A student carries in harvested vegetables at the UC Davis Student Farm.

Project explores Asian food heritage and farming footprint

Article originally published by UC Davis College of Letters and Sciences.

The 6 million people of Asian and Pacific Islander descent in California — 15% of the population — influence many aspects of the state’s culture. Nowhere is that more apparent than in food. But while Asian cuisine plays an outsized role in California, growers face obstacles in bringing the ingredients to the table.

“In spite of these amazing contributions to California agriculture and cuisine, it is still called ‘ethnic food’ and a diverse range of ingredients is hard to find,” said Ga Young Chung, assistant professor in the Department of Asian American Studies. “The farmers often encounter systematic barriers like language differences, cultural appropriation, and lack of access to capital, resources and technical assistance. Because Asian crops are still often considered specialty and exotic, Asian American farmers have enjoyed only a very tiny space in the market.”

Chung is working to change that as part of an interdisciplinary project involving researchers across UC Davis. The project, titled Culturally Diverse Participatory Public Plant Breeding: Supporting Farmers of the Asian Diaspora, was launched in 2020 by Katharina Ullman, director of the UC Davis Student Farm. The core team includes Ullman, Chung, Charles Brummer, a professor and director of the Center for Plant Breeding in the College of Agricultural and Environmental Sciences, and Kristyn Leach of Namu Farm in Winters, California.

“This is a great opportunity to bring people together from different disciplines,” said Ullman, who wants to involve more College of Letters and Science students and faculty in the Student Farm. “The campus is culturally diverse and everyone brings their own knowledge, background and experience.”


Stories and seeds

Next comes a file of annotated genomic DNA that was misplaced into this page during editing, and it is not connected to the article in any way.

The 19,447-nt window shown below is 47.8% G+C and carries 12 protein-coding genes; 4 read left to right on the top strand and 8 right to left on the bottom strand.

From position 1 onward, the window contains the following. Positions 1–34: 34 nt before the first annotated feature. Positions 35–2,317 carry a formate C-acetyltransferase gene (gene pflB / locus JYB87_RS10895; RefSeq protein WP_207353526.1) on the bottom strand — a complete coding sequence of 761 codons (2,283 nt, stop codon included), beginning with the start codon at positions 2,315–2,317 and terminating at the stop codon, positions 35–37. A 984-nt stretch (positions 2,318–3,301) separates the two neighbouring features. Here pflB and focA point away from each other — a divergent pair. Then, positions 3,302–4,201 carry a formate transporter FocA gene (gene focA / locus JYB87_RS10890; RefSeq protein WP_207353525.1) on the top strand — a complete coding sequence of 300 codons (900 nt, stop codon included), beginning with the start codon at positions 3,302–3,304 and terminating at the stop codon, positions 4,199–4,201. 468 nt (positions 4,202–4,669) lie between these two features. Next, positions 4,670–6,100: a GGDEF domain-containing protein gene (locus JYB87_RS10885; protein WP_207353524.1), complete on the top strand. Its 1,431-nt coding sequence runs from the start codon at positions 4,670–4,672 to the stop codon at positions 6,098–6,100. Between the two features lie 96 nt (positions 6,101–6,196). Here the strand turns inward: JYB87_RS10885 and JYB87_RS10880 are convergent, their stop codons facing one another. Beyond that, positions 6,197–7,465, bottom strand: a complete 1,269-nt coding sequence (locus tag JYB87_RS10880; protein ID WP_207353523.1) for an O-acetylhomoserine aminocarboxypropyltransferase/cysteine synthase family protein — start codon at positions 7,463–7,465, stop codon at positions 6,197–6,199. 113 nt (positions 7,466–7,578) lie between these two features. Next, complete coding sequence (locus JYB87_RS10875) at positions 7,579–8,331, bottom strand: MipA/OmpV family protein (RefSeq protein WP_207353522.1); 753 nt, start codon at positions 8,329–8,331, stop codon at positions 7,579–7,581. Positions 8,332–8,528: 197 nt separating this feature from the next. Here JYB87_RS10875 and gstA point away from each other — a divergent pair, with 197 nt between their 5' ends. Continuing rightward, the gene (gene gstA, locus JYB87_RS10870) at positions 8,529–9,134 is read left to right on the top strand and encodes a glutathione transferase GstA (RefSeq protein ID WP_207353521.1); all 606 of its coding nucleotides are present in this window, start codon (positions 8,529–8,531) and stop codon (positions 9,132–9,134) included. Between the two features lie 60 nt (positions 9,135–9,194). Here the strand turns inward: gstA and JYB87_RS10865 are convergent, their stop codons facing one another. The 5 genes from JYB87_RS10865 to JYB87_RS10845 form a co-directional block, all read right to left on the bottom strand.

The project will gather stories of history, immigration, language, racism and economics, exploring issues ranging from laws that barred Asians from owning land in California to the impact of COVID-19 on small farmers to recent violence against Asian Americans. The team will develop a publicly available cultural “memory bank” archive, expand the diversity of plants grown though breeding and seed banks, and create a distribution network to make the crops more widely available. UC Davis undergraduate and graduate students will participate in gathering oral histories and crop development.

“I was very thirsty to know more about our community beyond campus and to see what we can do as a public university in solidarity with these passionate Asian farmers,” said Chung, a native of South Korea who came to UC Davis in 2019. “We hope to bring this less-documented history to a wider audience and explore the farmers’ dreams and hopes for a better future.” 


A taste of home

Leach and Chung find deep personal and political meaning in Korean foods and farming.

Leach first became involved with farming through Food Not Bombs, an international organization that collects food that would have been thrown away by stores and restaurants. Born in South Korea, Leach was adopted by an American family, first tasted Korean food at 19, and found a connection to her roots through food and farming.

Chung’s research has focused on immigration, undocumented Asian youth and Korean activism in the United States. Her interests in the people’s connectivity to the land and culture led her to pay attention to the power of food and seed, she said.

Chung’s grandfather was a farmer and along with rice grew perilla, butterbur, minari, sangchu, crown daisy and other vegetables common on Korean tables, but not easy to come by in the U.S.

“The Asian vegetables I grew up with connect me to my family, memory and home,” said Chung. “They are meaningful to me and always brought me some comfort.

“Food helps us remember and reimagine the home that we want to live in. Through this project on Asian vegetables, I hope our team can support the racially and culturally othered community during these challenging days.”

Ga Young Chung, an assistant professor of Asian American studies, is working with the UC Davis Student Farm and a farmer in Winters, California, to expand knowledge about and availability of Korean vegetables.

Primary Category